Well, Microsoft used it's power to threaten compliance with it's agenda, or it would retire it's services from those that did not wish to follow it's lead.
I.E.: It threatened, like any common mafia thug, for allegiances, or it could no longer guarantee "protection".
That means that when Dell, Gateway, and other companies wanted to include competitor software - regardless of whether it was better or worse - in their system configurations, Microsoft told them that if they did this, they would no longer have a licensing agreement for selling Microsoft Windows on their products.
Seeing as the market is 92% Microsoft, and seeing as about 98% of people who buy a PC from those companies (and others who testified) order Microsoft with their product, this means that Microsoft threatened the complete bankruptcy of those companies if they "didn't play ball".
This is illegal.
A monopoly, Microsoft has to make it's services available to anyone who wishes it, for the same price <i>and without exception</i>, or they are breaking the law. They cannot, for instance, give preference to Gateway, and not to Dell.
Again, this is breaking the law.
The idea that this was a suit brought on by Netscape and Sun and a few other companies because "they failed to market their products well enough" is a complete and utter falsehood. Yes, of course they were trying to bring their own competitor down, like any other company, but they were only going so far as the justice department because they knew that the law had been violated - many, many times. And there was nothing else they could do.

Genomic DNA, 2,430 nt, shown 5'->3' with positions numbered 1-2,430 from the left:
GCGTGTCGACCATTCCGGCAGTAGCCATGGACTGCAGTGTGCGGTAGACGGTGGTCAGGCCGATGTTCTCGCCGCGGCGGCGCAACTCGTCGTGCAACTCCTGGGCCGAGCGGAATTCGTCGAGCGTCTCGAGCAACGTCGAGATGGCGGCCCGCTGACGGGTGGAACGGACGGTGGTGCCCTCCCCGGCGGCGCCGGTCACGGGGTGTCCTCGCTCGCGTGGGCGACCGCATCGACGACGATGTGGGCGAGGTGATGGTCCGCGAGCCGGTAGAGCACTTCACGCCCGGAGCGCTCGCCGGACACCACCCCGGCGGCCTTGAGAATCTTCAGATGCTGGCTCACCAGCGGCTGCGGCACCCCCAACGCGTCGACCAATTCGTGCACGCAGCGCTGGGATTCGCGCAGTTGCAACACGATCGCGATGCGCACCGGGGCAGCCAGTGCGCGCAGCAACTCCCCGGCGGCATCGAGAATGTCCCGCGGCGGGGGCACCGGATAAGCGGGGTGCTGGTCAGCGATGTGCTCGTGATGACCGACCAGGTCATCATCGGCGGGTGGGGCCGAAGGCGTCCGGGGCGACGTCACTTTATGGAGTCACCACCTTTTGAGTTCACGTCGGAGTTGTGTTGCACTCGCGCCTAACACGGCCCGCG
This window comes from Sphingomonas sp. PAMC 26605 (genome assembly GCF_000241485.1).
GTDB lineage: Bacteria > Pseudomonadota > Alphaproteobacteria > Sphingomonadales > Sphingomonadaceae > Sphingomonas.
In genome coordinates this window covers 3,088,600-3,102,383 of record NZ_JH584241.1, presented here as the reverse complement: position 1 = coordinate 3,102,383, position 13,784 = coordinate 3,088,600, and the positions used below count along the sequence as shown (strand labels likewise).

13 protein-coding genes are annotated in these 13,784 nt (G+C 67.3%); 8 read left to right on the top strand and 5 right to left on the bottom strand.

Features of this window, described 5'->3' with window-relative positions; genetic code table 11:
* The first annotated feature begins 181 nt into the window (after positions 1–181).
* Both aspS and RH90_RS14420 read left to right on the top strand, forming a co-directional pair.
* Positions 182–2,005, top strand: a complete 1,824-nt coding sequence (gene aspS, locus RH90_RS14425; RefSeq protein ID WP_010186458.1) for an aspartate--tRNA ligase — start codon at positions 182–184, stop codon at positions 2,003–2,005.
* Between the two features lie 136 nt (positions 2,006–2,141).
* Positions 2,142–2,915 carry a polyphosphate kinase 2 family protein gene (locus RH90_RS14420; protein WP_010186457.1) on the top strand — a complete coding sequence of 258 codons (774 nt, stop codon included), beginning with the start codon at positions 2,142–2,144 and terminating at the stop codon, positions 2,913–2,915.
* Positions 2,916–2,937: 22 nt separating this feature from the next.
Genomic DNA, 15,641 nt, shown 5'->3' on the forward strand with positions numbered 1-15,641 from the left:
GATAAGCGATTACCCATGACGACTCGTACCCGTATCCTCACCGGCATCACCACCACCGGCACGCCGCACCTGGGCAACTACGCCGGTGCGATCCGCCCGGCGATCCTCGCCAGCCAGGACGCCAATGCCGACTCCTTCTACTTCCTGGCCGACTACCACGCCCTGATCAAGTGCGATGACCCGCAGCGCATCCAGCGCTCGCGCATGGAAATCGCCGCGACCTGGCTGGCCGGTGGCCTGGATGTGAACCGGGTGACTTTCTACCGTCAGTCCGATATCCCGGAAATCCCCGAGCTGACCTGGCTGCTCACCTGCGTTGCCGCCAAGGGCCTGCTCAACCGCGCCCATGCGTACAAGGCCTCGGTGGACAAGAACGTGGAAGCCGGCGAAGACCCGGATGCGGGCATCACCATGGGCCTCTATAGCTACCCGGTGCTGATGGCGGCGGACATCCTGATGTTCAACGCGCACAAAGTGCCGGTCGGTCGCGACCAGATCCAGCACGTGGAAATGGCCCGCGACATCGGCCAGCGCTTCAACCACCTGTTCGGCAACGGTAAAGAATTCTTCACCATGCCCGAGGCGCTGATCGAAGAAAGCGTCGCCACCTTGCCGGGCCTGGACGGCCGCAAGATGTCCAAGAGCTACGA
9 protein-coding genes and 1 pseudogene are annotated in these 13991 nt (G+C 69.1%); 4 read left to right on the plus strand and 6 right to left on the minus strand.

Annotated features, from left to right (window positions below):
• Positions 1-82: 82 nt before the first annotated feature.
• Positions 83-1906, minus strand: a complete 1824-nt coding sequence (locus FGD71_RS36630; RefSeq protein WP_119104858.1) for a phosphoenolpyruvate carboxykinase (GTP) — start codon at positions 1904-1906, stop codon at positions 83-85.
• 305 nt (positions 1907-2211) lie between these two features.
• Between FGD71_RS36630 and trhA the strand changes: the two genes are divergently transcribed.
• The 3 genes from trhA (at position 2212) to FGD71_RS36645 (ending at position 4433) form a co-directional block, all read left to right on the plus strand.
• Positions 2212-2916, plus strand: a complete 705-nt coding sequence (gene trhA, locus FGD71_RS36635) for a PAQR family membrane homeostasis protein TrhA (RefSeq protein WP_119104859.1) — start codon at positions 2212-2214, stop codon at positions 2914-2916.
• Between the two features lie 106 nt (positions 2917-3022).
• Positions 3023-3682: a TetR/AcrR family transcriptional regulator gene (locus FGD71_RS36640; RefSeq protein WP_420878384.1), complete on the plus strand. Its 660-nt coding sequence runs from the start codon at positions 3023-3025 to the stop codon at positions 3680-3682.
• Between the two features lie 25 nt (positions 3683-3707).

Now we come to the real interesting part: Microsoft doesn't live in the real world.
Microsoft seems to be unable to accept the fact that real laws and circumstances apply to it. For example, when Senator Orin Hatch, one of the most senior and respected senators of the government and head of the Judiciary committee, calls you to a public hearing on a subject which is <i>very</i> prominent in the news, you do not just send a secretarial reply saying that you are too busy to attend and that the government should not interfere with your business.
This is called "being obtuse".
When the judge in the case orders tapes to be made of interviews for the record of the court, you do not edit them in a studio to "shed a better light" on them before submitting them as evidence - twice.
This is called "fraud", and "tampering with evidence".
When the judge asks you if it is possible to take the Explorer browser out of the system without damaging it's operation, you do not lie to him and say that it is impossible. Because when that judge turns out not to be the complete technophobe that you might have hoped for, and does it himself in his chambers with all parties watching, in less than 5 minutes, you can end up looking very silly indeed.
There are many other examples, and people seem to think that it is merely a case where Microsoft did not see fit to grease the palms of a few politicians who were jealous and angry at it's conduct in giving them no preferential treatment.
Again, this is a falsehood.
The legal document was quite clear: Microsoft broke the laws that governed it as being a Monopoly, and it must pay the price. The judge was willing to hear another solution provided by Microsoft for it's own penalty, but Microsoft continues to admit to doing no wrong when, in fact, the laws clearly state otherwise. Microsoft is in complete denial. Bill Gate's tune about "innovation" is like that of a broken record which does his company no service. It sounds like a broken message that is so afraid to sway from it's little intonation for fear that anything else it might suggest would immediately point to the realization that it did, in fact, break the law. And, folks, we're not talking about lying to cover up a sex scandal. We're talking about breaking the law that cost the industry billions of dollars in revenue, and took the food out of the mouths of hundreds of thousands of people, just because Microsoft was afraid that a better product would come along.